Skills gap exacerbates cybersecurity problem as Middle East faces threats

The solution is in teaching appropriate digital skills in schools.
Sunday 23/09/2018
Participants receive intensive cybersecurity training at SANS Institute.  (SANS Institute)
Necessary skills. Participants receive intensive cybersecurity training at SANS Institute. (SANS Institute)

DUBAI - Driven by digital transformation projects begun by businesses and governments, the Middle East IT industry is seeing many transitions. With newer technologies, such as artificial intelligence, blockchain, big data and the internet of things (IoT), being introduced, the demand for skilled professionals, data scientists and cybersecurity experts is increasing.

Cybersecurity has become a top priority for companies and governments with cyber-attacks and breaches increasing. It has become vital to have skilled cybersecurity professionals to protect the region’s critical systems, enterprises and citizens.

However, several industry reports stated there is a large shortage in cybersecurity skills and the demand-supply gap is increasing.

Fady Younes, Cybersecurity Director – Middle East and Africa, Cisco, said demand for cybersecurity experts has grown three times faster than any other IT role, with more than 1 million cybersecurity positions available worldwide. The deficit is estimated to rise to 2 million next year.

Younes said the gap in the cybersecurity skills lies in the disconnection between perception and reality of security preparedness. “While many chief information security officers believe their security processes are optimised and their security tools are effective, we believe that their security readiness likely needs improvement,” he said.

“This disconnect, along with rapidly evolving regulatory requirements and networking technology, further widens the cybersecurity skills gap. Matters don’t get easier if you throw IoT into the mix.”

By 2030, it is projected that 500 billion devices will be connected to the internet. As the IoT gains traction, the lack of security standards in IoT devices will exacerbate the security skills gap.

“Cybersecurity would be a major concern in the Middle East for industries leading the way in terms of IoT investment such as manufacturing, transportation of oil and gas, utilities, education, banking and finance, health care and retail,” Younes said.

In a world where everything is connected, everything is vulnerable and the increasingly digital world is more exposed to cyber-attacks and cyberespionage.

“These attacks are dramatically impacting businesses, their bottom line, customers and often their most prized asset, trust and integrity. According to Cisco’s recently released ‘2018 Annual Cybersecurity Report,’ more than half of all attacks resulted in financial damages of more than $500,000. Defending against the bad guys has never been as challenging and as rewarding as it is now,” said Younes.

The Cisco “2018 Security Capabilities Benchmark Study” stated that a shortage of qualified candidates was one of the main obstacles to security with 27% of those asked citing a deficit of trained professionals (up from 25% in 2016 and 22% in 2015).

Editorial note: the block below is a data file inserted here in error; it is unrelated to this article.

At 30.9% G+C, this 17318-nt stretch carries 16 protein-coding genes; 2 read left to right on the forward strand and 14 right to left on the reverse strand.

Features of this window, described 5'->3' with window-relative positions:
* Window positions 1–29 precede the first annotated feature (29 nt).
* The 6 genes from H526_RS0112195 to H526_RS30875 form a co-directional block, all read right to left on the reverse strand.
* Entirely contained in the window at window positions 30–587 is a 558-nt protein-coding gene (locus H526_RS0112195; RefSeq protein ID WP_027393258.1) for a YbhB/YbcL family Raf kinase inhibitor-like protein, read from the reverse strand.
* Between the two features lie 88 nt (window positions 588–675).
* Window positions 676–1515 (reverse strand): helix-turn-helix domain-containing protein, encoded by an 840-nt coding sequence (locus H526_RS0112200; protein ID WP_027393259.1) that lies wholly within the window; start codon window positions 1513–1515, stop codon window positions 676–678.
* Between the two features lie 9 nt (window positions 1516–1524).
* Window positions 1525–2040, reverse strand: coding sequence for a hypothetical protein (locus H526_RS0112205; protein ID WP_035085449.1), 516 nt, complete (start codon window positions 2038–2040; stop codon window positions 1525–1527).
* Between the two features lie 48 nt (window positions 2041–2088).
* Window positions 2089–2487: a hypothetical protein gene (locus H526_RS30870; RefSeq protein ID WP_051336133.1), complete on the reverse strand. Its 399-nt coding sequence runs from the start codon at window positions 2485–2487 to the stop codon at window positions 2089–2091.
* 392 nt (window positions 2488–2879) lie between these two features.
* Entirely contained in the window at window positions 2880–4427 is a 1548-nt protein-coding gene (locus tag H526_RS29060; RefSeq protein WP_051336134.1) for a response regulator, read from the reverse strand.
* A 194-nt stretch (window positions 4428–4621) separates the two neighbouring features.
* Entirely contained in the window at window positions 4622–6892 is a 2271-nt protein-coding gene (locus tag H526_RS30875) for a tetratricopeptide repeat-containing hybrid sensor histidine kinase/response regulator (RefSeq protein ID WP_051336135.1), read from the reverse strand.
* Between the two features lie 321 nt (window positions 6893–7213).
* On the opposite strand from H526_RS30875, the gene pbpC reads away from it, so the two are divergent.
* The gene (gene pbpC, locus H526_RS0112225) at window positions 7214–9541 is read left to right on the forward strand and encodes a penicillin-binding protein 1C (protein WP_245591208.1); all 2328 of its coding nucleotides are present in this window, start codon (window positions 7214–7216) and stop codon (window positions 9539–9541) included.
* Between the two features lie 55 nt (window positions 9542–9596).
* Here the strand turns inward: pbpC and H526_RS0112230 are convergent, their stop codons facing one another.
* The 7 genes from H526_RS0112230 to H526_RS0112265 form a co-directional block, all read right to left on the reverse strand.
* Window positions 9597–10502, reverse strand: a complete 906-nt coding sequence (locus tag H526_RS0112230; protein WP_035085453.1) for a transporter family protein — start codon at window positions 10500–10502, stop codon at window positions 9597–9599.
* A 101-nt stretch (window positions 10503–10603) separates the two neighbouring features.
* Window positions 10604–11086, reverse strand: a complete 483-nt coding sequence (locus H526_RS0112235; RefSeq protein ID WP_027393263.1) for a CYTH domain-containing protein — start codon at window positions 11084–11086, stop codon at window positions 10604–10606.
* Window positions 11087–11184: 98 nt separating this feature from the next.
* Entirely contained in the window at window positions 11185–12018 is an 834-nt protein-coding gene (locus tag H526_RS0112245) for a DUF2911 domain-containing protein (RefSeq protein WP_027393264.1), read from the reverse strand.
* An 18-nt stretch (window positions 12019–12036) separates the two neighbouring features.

“As a technology company, we are committed to making our contribution to diminishing this cybersecurity skill gap. Through our Cisco Networking Academy, we offer free training at universities, schools, NGOs, government entities and vocational colleges across the region. We have trained over 390,300 students across 532 academies in 14 countries in the Middle East over the last 20 years,” Younes said.

James Lyne, head of research and development at the SANS Institute, said cybersecurity should be a key consideration for every organisation and this includes developing a pipeline of skilled industry professionals.

“The very digital nature of our lives today meant that our critical infrastructure, commercial systems, citizen data and sensitive IT were at greater risk of attack from cybercriminals than ever,” Lyne said.

He said this was demonstrated by Shamoon, the cyberattack against state-owned energy enterprises in Saudi Arabia, “as well as other attacks on public sector institutions like health care, which have raised the profile of cybersecurity among the wider population.”

“Industrial control systems have been widely adopted throughout the region and there is a great interest in automation projects like Smart Cities. These developments represent a great opportunity in the region, but they are also attractive targets for cybercriminals, as attacks like Triton/TriSYS demonstrate,” Lyne added.

While cybersecurity industry overall suffers a serious skills shortage, this is exacerbated in the Middle East, where organisations typically have smaller IT teams than Western counterparts and therefore struggle to keep on top of new threats and technologies.

The solution is in teaching appropriate digital skills in schools.

Lyne said there were steps organisations could take, including training IT staff, which can be the best way to quickly develop necessary technical skills. Second, people are among the weakest links in cybersecurity. If each employee understands his effect on organisational security, the company is more likely to avoid obvious pitfalls.

Outsourcing can work for smaller organisations that cannot afford dedicated cybersecurity professionals. “This allows IT to offload the responsibility of key security functions to trained experts,” Lyne said.

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